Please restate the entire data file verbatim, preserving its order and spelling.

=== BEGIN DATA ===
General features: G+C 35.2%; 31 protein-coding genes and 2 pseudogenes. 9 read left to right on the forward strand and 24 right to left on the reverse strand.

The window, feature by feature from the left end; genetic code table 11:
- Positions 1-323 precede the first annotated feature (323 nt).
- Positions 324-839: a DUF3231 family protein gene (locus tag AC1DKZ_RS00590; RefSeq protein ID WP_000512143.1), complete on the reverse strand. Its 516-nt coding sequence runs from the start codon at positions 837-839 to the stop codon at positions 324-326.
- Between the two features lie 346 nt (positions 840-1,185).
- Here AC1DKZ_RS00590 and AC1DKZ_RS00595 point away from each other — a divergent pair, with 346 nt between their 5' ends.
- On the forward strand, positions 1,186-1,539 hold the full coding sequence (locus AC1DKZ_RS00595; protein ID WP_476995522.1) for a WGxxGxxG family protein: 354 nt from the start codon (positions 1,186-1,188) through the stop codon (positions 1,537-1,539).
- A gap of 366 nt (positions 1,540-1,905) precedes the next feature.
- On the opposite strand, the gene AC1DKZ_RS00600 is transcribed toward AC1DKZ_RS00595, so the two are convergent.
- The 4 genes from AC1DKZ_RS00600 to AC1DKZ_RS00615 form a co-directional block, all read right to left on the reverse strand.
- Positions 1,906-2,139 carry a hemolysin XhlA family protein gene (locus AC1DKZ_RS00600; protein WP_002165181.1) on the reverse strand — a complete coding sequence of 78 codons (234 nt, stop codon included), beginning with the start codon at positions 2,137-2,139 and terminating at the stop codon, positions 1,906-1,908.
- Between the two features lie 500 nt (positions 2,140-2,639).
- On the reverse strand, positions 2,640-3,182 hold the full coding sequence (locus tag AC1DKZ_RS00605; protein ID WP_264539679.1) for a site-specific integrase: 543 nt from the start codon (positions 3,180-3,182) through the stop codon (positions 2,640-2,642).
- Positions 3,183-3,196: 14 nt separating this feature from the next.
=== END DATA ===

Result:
General features: G+C 35.2%; 31 protein-coding genes and 2 pseudogenes. 9 read left to right on the forward strand and 24 right to left on the reverse strand.

The window, feature by feature from the left end; genetic code table 11:
- Positions 1-323 precede the first annotated feature (323 nt).
- Positions 324-839: a DUF3231 family protein gene (locus tag AC1DKZ_RS00590; RefSeq protein ID WP_000512143.1), complete on the reverse strand. Its 516-nt coding sequence runs from the start codon at positions 837-839 to the stop codon at positions 324-326.
- Between the two features lie 346 nt (positions 840-1,185).
- Here AC1DKZ_RS00590 and AC1DKZ_RS00595 point away from each other — a divergent pair, with 346 nt between their 5' ends.
- On the forward strand, positions 1,186-1,539 hold the full coding sequence (locus AC1DKZ_RS00595; protein ID WP_476995522.1) for a WGxxGxxG family protein: 354 nt from the start codon (positions 1,186-1,188) through the stop codon (positions 1,537-1,539).
- A gap of 366 nt (positions 1,540-1,905) precedes the next feature.
- On the opposite strand, the gene AC1DKZ_RS00600 is transcribed toward AC1DKZ_RS00595, so the two are convergent.
- The 4 genes from AC1DKZ_RS00600 to AC1DKZ_RS00615 form a co-directional block, all read right to left on the reverse strand.
- Positions 1,906-2,139 carry a hemolysin XhlA family protein gene (locus AC1DKZ_RS00600; protein WP_002165181.1) on the reverse strand — a complete coding sequence of 78 codons (234 nt, stop codon included), beginning with the start codon at positions 2,137-2,139 and terminating at the stop codon, positions 1,906-1,908.
- Between the two features lie 500 nt (positions 2,140-2,639).
- On the reverse strand, positions 2,640-3,182 hold the full coding sequence (locus tag AC1DKZ_RS00605; protein ID WP_264539679.1) for a site-specific integrase: 543 nt from the start codon (positions 3,180-3,182) through the stop codon (positions 2,640-2,642).
- Positions 3,183-3,196: 14 nt separating this feature from the next.